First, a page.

2. Writing the Setup Script

The setup script is the centre of all activity in building, distributing, and installing modules using the Distutils. The main purpose of the setup script is to describe your module distribution to the Distutils, so that the various commands that operate on your modules do the right thing. As we saw in section 1.2 above, the setup script consists mainly of a call to setup(), and most information supplied to the Distutils by the module developer is supplied as keyword arguments to setup().

Here's a slightly more involved example, which we'll follow for the next couple of sections: the Distutils' own setup script. (Keep in mind that although the Distutils are included with Python 1.6 and later, they also have an independent existence so that Python 1.5.2 users can use them to install other module distributions. The Distutils' own setup script, shown here, is used to install the package into Python 1.5.2.)

#!/usr/bin/env python

from distutils.core import setup

      description='Python Distribution Utilities',
      author='Greg Ward',
      packages=['distutils', 'distutils.command'],

There are only two differences between this and the trivial one-file distribution presented in section 1.2: more metadata, and the specification of pure Python modules by package, rather than by module. This is important since the Distutils consist of a couple of dozen modules split into (so far) two packages; an explicit list of every module would be tedious to generate and difficult to maintain. For more information on the additional meta-data, see section 2.8.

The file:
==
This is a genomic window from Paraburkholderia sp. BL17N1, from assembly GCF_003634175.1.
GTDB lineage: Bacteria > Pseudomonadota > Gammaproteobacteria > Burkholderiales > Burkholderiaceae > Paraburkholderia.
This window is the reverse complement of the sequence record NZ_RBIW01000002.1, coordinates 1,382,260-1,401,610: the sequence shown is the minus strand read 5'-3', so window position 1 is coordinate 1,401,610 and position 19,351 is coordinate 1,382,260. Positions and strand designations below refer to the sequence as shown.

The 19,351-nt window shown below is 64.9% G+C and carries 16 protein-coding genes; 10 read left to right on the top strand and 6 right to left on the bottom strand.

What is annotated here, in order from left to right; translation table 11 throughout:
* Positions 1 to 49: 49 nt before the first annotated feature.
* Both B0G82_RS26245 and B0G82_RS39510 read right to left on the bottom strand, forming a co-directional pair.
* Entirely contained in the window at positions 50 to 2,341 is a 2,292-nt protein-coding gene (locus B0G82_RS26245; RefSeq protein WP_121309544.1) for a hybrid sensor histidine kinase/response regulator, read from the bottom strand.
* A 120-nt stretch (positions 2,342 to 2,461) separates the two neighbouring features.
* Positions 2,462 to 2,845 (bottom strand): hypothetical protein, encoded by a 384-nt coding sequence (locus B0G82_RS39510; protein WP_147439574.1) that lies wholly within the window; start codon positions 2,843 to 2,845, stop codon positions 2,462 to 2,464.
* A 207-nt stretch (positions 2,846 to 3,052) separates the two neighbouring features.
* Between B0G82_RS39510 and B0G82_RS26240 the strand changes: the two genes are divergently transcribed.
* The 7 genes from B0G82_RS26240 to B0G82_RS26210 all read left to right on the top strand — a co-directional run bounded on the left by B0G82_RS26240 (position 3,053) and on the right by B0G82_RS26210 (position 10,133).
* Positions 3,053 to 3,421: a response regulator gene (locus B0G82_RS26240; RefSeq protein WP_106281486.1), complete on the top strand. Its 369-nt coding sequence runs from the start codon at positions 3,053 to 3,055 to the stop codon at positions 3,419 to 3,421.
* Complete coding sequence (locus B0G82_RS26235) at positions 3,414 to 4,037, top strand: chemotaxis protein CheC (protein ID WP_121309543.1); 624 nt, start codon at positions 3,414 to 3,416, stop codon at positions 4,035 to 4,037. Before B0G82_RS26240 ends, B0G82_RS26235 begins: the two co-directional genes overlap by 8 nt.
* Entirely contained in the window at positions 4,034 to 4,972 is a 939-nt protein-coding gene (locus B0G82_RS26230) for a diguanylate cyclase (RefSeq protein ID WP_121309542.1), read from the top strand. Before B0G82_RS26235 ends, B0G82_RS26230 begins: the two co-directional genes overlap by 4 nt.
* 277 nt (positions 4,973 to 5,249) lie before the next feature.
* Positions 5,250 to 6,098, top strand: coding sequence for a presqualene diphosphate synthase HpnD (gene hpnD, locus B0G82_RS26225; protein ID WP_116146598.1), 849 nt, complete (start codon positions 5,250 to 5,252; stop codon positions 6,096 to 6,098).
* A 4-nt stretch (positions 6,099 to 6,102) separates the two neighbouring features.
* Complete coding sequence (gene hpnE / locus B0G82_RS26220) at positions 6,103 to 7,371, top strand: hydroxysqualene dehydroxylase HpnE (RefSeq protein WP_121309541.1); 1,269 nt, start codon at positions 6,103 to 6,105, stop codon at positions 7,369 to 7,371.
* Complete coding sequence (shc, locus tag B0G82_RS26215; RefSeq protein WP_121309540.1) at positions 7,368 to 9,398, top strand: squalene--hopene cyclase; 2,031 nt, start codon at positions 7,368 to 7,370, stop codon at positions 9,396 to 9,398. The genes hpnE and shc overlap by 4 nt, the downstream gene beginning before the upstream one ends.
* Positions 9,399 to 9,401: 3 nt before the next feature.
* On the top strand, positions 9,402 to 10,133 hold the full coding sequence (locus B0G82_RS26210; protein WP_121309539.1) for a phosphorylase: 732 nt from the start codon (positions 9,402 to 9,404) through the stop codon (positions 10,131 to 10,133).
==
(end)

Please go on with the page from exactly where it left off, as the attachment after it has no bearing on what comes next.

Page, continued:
Note that any pathnames (files or directories) supplied in the setup script should be written using the Unix convention, i.e. slash-separated. The Distutils will take care of converting this platform-neutral representation into whatever is appropriate on your current platform before actually using the pathname. This makes your setup script portable across operating systems, which of course is one of the major goals of the Distutils. In this spirit, all pathnames in this document are slash-separated. (Mac OS 9 programmers should keep in mind that the absence of a leading slash indicates a relative path, the opposite of the Mac OS convention with colons.)

This, of course, only applies to pathnames given to Distutils functions. If you, for example, use standard Python functions such as glob.glob() or os.listdir() to specify files, you should be careful to write portable code instead of hardcoding path separators:

    glob.glob(os.path.join('mydir', 'subdir', '*.html'))
    os.listdir(os.path.join('mydir', 'subdir'))

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